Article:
Skeptophilia (skep-to-fil-i-a) (n.) - the love of logical thought, skepticism, and thinking critically. Being an exploration of the applications of skeptical thinking to the world at large, with periodic excursions into linguistics, music, politics, cryptozoology, and why people keep seeing the face of Jesus on grilled cheese sandwiches.

Thursday, January 15, 2015

Home town ghost-hunting and squatch-seeking

So I'm excited to tell my loyal readers that I have two opportunities for doing some first-hand investigation.

These sorts of things don't come along often, given that I live in a rather remote corner of the universe.  My house gives new meaning to the word "rural setting."  My nearest neighbors are cows.  I live, no lie, near the original "Podunk."  Yes, Podunk, New York is a real place, and it's just down the road.

Which means, of course, that I'm so rural I don't even live in Podunk. I live in the suburbs of Podunk.

So since hands-on inquiry of paranormal claims requires that there be people there to make the claims, it's not going to happen often around here.  And just in the last week, I have two opportunities, which, believe me, I'm gonna jump on.

The first came my way because of the peculiar experiences of a friend, who lives in the neighborhood on the other side of Podunk ("Podunk Heights").  Now, let me assure you right out of the starting gate that she is an eminently sensible person, down-to-earth, not prone to flights of fancy.  She and her husband bought a house a couple of years ago, and moved in with their two children, who are now three and five years of age.  And not long after they moved in, the children started to report strange stuff.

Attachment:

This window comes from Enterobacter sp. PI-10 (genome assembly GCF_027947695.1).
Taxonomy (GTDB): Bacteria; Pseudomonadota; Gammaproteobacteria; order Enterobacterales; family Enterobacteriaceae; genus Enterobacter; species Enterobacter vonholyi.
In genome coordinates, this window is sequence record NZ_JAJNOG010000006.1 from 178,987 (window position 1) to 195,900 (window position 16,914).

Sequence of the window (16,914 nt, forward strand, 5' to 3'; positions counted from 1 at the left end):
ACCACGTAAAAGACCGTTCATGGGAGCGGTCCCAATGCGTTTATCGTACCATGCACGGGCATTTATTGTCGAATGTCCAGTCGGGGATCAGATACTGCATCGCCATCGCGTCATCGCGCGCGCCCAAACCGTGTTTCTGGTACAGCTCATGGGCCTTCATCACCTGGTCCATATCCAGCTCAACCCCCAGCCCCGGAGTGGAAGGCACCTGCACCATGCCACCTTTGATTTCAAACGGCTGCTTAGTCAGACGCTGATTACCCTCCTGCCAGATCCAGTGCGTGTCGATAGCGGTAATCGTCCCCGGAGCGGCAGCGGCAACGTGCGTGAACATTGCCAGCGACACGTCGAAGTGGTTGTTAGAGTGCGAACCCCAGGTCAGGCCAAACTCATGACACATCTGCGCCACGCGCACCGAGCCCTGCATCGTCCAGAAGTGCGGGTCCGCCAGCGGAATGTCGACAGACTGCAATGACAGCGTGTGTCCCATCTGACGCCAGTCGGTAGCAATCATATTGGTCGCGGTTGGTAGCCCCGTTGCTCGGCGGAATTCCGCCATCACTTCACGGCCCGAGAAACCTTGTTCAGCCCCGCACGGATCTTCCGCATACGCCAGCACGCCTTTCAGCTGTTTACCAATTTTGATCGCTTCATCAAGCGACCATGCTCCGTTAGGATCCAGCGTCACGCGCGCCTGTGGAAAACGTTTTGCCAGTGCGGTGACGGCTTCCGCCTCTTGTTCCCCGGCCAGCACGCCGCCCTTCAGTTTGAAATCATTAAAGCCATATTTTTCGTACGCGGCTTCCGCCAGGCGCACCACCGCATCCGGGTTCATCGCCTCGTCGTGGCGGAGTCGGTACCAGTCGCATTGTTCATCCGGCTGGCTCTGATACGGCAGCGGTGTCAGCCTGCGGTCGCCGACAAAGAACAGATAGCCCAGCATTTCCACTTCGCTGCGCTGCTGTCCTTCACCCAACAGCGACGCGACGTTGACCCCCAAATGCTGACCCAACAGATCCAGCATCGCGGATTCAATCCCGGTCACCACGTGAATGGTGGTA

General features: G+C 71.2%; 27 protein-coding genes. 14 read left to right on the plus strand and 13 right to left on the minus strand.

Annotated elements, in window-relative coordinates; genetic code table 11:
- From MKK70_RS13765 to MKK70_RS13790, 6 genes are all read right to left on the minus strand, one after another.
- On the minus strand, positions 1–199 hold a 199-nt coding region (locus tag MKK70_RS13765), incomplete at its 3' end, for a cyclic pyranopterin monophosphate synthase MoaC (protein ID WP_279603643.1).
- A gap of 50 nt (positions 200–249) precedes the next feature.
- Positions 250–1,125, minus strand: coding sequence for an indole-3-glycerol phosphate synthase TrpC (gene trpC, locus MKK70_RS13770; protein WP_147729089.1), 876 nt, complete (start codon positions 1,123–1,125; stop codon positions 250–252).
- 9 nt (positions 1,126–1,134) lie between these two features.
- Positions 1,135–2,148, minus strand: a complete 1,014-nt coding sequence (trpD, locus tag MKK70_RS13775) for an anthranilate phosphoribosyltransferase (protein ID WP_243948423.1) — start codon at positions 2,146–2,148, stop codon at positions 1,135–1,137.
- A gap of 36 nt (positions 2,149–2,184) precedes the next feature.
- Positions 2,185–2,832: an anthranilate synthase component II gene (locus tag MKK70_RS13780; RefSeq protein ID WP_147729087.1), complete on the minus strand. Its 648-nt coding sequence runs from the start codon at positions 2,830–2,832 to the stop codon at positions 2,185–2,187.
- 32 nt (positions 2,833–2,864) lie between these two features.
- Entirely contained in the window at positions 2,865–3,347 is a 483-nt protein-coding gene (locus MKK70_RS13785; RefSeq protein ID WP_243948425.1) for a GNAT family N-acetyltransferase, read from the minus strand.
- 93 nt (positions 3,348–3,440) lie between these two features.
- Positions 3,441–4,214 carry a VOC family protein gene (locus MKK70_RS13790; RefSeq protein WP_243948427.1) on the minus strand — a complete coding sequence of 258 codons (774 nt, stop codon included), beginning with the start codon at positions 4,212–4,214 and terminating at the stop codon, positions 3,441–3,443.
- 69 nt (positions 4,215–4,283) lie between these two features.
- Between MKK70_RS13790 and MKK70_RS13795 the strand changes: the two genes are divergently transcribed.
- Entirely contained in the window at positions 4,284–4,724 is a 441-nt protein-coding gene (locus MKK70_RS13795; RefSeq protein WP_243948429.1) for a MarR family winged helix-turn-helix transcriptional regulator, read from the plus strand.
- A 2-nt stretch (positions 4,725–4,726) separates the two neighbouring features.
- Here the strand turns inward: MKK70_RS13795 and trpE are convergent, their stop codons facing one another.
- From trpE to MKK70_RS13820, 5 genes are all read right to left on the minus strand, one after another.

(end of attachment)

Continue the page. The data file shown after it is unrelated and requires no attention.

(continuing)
Both kids have said that they've been awakened in the middle of the night by "people."  Sometimes the people stare at them, sometimes they're walking around in or past the kids' bedroom... but sometimes the people actually make physical contact.  Just two nights ago, she tells me, her younger boy woke her up crying, and when she went to investigate, he said that someone had touched his neck and scared him.

Being a skeptic and a rationalist, my friend wondered if it could have been his blanket or pillow, or an edge of his pajama collar, or something like that.  She said to her son, "Was it a light touch, like something brushing your skin?"  And the little boy said, "No, it was a hand holding the back of my neck."